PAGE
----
With roots in conceptual art and post-minimalism, my work becomes visual meditations from the material excess of the nuclear family. I use objects as language; manipulating their meanings through specific arrangements. My practice pulls apart the threads of armchairs and chisels up the floor. It shines light through artifacts from the attic and teases out sentiment. Death, sex, whiteness, and gayness are analyzed through sculpture, installation, and performance. The work was born out of my hometown, West Boylston, Massachusetts, and exists between there and New York City.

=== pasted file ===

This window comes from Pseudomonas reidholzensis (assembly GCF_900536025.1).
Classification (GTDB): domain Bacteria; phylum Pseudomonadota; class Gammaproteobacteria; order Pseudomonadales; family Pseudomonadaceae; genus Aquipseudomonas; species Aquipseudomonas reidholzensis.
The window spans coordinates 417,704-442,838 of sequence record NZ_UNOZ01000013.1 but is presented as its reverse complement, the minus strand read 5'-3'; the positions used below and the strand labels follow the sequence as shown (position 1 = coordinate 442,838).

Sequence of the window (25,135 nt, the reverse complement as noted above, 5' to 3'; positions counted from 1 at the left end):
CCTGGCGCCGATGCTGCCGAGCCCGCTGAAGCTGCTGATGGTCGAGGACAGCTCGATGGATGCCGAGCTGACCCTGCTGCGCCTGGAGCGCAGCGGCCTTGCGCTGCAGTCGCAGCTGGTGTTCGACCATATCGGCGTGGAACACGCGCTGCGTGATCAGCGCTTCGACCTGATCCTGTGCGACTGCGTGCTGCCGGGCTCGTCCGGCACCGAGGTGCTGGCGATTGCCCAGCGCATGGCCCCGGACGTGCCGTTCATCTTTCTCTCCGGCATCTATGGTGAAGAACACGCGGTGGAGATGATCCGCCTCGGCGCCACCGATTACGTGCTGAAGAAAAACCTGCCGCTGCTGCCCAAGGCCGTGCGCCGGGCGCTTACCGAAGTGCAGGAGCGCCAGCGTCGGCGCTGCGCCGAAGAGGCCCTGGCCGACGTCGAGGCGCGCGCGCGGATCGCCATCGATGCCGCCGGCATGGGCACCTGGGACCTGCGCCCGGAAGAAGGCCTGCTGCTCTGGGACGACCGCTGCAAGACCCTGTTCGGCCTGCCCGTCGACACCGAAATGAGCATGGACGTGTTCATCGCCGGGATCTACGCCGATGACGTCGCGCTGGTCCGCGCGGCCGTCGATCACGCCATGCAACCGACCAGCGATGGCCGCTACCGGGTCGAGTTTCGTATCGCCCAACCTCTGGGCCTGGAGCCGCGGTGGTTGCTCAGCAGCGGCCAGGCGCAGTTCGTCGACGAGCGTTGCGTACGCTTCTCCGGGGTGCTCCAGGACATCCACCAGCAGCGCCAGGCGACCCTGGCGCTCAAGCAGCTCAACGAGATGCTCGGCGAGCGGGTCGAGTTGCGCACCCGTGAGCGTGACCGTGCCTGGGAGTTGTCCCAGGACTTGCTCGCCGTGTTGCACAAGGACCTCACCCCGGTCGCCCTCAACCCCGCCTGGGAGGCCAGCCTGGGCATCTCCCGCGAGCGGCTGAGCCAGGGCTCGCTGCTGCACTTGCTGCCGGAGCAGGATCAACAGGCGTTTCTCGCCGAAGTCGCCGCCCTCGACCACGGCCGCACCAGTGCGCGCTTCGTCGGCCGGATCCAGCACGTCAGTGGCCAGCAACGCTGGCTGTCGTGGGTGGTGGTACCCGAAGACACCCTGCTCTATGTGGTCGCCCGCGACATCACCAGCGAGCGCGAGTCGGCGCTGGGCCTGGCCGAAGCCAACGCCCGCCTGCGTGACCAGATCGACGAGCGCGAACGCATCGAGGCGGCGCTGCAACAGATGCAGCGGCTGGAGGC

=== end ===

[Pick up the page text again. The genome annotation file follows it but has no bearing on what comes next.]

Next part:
Growing up in the suburbs was road kill on the highway and the safety of four-wheel drive. It was summer swims and school plays and the scar of industrialization on a New England landscape. With adulthood, the contradictions in the rosy image of my youth became more apparent. Critical theorist Bill Brown stated “We begin to confront the thingness of objects when they stop working for us: when the drill breaks, when the car stalls, when the windows get filthy, when their flow within the circuits of production and distribution, consumption and exhibition, has been arrested, however momentarily.” My creative practice accentuates the moment of vulnerability that occurs when an object fails, and holds in suspense the queerness of a familiar yet unrecognizable thing. It grapples with the fact that the depth of human emotion is contained in a mortal body.